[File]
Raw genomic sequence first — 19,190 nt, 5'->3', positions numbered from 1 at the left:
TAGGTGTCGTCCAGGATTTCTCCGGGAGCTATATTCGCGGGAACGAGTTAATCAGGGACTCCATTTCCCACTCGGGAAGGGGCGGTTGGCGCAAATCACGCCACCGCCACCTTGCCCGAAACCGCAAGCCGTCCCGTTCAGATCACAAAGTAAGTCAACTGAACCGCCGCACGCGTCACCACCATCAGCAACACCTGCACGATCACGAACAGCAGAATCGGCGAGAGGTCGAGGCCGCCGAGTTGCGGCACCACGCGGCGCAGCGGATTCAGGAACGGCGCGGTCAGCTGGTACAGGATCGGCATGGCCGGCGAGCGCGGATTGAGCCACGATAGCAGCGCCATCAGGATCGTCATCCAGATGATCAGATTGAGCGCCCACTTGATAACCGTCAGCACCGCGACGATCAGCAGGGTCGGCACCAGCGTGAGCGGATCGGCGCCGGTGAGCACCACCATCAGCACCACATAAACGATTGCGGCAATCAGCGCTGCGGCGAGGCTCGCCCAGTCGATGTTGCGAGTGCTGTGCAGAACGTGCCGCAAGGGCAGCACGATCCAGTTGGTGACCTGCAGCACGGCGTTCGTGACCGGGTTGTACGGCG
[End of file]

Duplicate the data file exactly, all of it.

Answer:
Raw genomic sequence first — 19,190 nt, 5'->3', positions numbered from 1 at the left:
TAGGTGTCGTCCAGGATTTCTCCGGGAGCTATATTCGCGGGAACGAGTTAATCAGGGACTCCATTTCCCACTCGGGAAGGGGCGGTTGGCGCAAATCACGCCACCGCCACCTTGCCCGAAACCGCAAGCCGTCCCGTTCAGATCACAAAGTAAGTCAACTGAACCGCCGCACGCGTCACCACCATCAGCAACACCTGCACGATCACGAACAGCAGAATCGGCGAGAGGTCGAGGCCGCCGAGTTGCGGCACCACGCGGCGCAGCGGATTCAGGAACGGCGCGGTCAGCTGGTACAGGATCGGCATGGCCGGCGAGCGCGGATTGAGCCACGATAGCAGCGCCATCAGGATCGTCATCCAGATGATCAGATTGAGCGCCCACTTGATAACCGTCAGCACCGCGACGATCAGCAGGGTCGGCACCAGCGTGAGCGGATCGGCGCCGGTGAGCACCACCATCAGCACCACATAAACGATTGCGGCAATCAGCGCTGCGGCGAGGCTCGCCCAGTCGATGTTGCGAGTGCTGTGCAGAACGTGCCGCAAGGGCAGCACGATCCAGTTGGTGACCTGCAGCACGGCGTTCGTGACCGGGTTGTACGGCG